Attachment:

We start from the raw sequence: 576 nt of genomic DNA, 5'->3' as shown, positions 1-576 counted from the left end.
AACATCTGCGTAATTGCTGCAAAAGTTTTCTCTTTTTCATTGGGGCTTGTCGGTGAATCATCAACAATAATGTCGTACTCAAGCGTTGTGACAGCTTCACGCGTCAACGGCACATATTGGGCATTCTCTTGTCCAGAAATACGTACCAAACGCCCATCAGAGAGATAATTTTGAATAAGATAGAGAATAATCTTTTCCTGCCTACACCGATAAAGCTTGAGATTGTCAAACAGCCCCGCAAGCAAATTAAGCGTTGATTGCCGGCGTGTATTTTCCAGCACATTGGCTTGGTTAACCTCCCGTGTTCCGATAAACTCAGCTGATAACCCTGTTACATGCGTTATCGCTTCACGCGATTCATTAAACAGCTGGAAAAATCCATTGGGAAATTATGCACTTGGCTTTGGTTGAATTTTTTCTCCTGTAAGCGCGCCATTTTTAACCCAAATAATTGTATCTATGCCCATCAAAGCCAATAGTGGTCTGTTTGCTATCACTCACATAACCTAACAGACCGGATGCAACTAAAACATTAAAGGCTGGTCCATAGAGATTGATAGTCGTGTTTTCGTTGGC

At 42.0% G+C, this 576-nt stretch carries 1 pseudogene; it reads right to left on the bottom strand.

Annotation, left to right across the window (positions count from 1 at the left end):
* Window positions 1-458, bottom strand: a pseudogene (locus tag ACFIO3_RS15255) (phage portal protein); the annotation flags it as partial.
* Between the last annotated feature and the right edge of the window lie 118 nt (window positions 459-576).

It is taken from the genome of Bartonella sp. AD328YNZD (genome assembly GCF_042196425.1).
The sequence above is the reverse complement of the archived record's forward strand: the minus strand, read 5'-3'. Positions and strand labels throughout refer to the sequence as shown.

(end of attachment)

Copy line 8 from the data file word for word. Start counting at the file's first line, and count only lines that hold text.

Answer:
The sequence above is the reverse complement of the archived record's forward strand: the minus strand, read 5'-3'. Positions and strand labels throughout refer to the sequence as shown.